10        Q.   Am I right in saying that many able-bodied men after controls

11     were released and let free to go to Prizren, they were not detained by

12     the police if it was confirmed that they were not KLA members?

13        A.   That is correct.

14        Q.   Thank you.  Could you please explain although I know how it came

15     about that you gave the statement, but it is not written in the

16     first-person singular and several places; in particular in the first

17     statement of 2001, I come across the phrase "my men" or "my people."

18     When we see that in English, as well.  Can you tell us what did you

19     understand by that?

20        A.   Not mine as such, but I meant to say all of the policemen from

21     our detachment, our company, our Subotica company.

22        Q.   Therefore, you had in mind your work-mates from the 7th Company?

23        A.   Yes, of the Subotica PJP.  The statement was first drafted in

24     their language and then translated back into ours.

25        Q.   Thank you, Witness.  I have no further questions for you.

Page 1644

 1             MR. DJURDJIC: [Interpretation] Your Honours, thank you.  This

 2     concludes my cross-examination.

 3             JUDGE PARKER:  Thank you very much, Mr. Djurdjic.

 4             Mr. Neuner, re-examination?

 5             MR. NEUNER:  A few questions, Your Honour.

 6                           Re-examination by Mr. Neuner:

 7        Q.   Witness, you were asked today about Obrad Stevanovic by my

 8     learned colleague.  Have you ever met Mr. Stevanovic?

 9        A.   Once, when there were demonstrations.  It had nothing to do with

10     1999.  I only saw him there.  I never met him.

11        Q.   Could you tell me where the demonstration was and in which year

12     it was?

13        A.   In Belgrade, in 2000, I believe.  I don't know exactly.  It may

14     have been 1999 or 2000.

15        Q.   Was he accompanied by somebody, or he was just visiting on his

16     own?

17        A.   He was alone.

18        Q.   Could you again clarify:  In 1999, to whom did

19     Mr. Obrad Stevanovic report to?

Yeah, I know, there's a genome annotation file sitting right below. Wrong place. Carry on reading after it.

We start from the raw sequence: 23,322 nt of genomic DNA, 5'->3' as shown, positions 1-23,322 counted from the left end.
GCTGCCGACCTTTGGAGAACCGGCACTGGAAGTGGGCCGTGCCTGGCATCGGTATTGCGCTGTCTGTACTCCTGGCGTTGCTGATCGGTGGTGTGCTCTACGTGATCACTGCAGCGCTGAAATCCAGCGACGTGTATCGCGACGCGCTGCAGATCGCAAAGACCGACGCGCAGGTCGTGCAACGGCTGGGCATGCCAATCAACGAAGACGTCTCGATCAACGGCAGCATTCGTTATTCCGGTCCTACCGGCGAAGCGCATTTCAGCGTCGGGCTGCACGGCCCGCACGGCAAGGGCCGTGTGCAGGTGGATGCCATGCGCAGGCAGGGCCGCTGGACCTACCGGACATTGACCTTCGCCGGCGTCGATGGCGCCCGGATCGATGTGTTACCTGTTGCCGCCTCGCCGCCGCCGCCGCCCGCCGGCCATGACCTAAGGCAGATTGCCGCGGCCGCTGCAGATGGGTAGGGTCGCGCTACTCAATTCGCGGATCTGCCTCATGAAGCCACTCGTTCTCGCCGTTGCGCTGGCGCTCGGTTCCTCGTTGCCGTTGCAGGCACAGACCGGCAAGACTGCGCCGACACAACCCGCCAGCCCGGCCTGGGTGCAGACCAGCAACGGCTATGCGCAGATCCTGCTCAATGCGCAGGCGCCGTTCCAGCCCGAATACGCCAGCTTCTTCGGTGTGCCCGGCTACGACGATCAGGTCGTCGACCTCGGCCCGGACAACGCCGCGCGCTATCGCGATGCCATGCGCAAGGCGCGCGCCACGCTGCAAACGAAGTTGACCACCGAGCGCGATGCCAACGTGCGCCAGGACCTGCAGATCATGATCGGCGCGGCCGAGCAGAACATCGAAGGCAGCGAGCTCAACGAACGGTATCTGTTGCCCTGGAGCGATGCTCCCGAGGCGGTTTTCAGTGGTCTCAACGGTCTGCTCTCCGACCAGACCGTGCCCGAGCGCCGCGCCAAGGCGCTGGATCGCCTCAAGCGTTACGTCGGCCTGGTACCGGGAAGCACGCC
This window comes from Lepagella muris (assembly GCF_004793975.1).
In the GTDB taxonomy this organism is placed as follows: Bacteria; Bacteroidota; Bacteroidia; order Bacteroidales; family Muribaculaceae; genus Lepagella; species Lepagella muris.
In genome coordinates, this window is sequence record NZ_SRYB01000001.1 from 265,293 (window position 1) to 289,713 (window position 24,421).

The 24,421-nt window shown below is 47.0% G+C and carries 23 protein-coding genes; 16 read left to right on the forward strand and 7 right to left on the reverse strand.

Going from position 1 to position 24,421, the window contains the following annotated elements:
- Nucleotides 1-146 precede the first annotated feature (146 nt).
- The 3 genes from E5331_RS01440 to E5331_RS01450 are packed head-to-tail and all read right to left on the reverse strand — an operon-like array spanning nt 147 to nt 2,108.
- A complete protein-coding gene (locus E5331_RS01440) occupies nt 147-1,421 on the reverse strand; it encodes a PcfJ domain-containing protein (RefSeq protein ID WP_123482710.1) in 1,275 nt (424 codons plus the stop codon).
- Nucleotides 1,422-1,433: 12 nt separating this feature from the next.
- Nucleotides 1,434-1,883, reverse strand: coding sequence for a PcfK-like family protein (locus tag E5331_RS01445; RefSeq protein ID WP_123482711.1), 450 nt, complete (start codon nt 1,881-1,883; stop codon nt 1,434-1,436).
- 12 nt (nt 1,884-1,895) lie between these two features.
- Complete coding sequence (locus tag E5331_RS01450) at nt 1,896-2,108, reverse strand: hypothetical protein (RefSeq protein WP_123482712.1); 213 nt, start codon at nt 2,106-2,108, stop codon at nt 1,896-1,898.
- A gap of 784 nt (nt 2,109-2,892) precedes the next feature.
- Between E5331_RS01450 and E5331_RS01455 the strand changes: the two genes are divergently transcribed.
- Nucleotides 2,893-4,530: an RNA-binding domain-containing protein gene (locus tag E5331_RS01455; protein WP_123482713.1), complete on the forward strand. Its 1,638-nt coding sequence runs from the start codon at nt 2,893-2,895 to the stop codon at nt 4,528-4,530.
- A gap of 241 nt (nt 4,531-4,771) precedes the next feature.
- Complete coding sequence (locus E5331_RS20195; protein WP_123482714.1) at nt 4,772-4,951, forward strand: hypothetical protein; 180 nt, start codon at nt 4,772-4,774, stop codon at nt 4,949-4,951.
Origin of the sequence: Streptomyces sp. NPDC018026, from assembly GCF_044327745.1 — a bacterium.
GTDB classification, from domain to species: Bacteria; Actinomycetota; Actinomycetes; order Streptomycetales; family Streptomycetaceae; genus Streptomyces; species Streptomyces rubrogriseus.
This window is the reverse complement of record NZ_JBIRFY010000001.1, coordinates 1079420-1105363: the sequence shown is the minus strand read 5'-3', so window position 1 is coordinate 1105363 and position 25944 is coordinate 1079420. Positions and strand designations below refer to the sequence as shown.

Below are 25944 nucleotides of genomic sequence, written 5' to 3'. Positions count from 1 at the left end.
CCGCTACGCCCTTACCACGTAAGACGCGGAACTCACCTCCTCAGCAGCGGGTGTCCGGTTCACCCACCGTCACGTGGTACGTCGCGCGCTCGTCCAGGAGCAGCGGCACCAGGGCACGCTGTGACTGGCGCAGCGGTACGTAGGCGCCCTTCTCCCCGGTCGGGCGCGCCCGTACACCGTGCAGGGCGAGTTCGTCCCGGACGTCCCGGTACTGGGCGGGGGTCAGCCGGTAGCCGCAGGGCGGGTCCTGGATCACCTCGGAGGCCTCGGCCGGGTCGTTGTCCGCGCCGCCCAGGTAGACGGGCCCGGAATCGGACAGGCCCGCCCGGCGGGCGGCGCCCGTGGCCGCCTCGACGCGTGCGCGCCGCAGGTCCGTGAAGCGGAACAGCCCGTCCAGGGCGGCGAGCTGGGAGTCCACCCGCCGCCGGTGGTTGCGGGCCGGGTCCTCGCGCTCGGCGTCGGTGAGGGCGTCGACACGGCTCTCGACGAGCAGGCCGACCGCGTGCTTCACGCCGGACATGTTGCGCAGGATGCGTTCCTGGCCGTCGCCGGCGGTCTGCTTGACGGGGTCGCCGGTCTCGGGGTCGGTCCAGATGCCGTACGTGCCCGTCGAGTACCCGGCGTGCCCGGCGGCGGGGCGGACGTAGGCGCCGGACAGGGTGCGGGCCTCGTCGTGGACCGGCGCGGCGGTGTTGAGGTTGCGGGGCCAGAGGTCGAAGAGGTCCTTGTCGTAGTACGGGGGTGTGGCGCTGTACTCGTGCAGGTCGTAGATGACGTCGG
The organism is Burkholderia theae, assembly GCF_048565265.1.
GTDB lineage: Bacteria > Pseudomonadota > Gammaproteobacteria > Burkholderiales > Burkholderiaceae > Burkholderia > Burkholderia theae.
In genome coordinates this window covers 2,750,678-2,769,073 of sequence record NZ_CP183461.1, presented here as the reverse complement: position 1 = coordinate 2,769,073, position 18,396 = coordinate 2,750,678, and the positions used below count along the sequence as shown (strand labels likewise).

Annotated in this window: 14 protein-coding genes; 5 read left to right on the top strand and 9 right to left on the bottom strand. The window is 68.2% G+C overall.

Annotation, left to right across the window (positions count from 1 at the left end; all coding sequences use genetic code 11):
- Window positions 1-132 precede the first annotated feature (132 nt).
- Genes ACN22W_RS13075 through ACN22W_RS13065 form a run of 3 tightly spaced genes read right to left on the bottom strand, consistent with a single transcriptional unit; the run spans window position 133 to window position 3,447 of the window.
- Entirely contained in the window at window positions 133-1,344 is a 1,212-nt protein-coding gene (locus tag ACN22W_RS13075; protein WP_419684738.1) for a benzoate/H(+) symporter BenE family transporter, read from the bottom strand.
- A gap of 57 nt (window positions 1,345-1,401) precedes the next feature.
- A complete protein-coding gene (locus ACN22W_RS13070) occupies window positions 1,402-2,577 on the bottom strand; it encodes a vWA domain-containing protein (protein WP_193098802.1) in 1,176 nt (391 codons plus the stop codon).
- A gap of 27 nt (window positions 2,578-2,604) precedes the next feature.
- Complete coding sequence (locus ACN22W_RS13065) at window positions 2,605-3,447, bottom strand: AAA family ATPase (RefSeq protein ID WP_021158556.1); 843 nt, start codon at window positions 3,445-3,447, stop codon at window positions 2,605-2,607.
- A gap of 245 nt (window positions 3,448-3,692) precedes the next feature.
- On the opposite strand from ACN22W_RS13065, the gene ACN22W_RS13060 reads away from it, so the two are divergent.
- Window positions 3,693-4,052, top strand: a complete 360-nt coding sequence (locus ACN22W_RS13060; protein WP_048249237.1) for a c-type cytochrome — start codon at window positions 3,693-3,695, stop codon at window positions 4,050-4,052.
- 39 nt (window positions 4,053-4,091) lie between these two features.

20        A.   Mr. Stevanovic's superior was Mr. Vlastimir Djordjevic.  He held

21     two positions.  He was post PJP commander and assistant minister.  As a

22     matter of fact, he had two superiors:  The minister and the chief of the

23     public security sector.

24        Q.   If you know, on which issues did Mr. Stevanovic report to

25     Mr. Djordjevic, only if you know.  I'm not asking you to speculate.

Page 1645

 1        A.   I don't know.

 2        Q.   I wanted to come back briefly to the six gentlemen from the KLA

 3     which were handed over to the three local policemen from the SUP Prizren.

 4     My learned colleague had asked whether -- and you had confirmed that a

 5     Chinese rifle was found with one of these six persons.  Could you tell

 6     me, at the time you handed these six gentlemen over to the local

 7     policemen, did the gentleman still have the Chinese weapon?

 8        A.   No.  They did not have any weapons on them.  They were searched

 9     and handed over without any weapons.

10        Q.   You were asked about --

11             MR. NEUNER:  Could we maybe move into private session for a

12     second, Your Honour.

13             JUDGE PARKER:  Private.

14                           [Private session]

15   (redacted)

16   (redacted)

17   (redacted)

18   (redacted)

19   (redacted)

20   (redacted)

21   (redacted)

22   (redacted)

23   (redacted)

24   (redacted)

25   (redacted)

Page 1646

 1   (redacted)

 2   (redacted)

 3   (redacted)

 4   (redacted)

 5   (redacted)

 6   (redacted)

 7   (redacted)

 8   (redacted)

 9                           [Open session]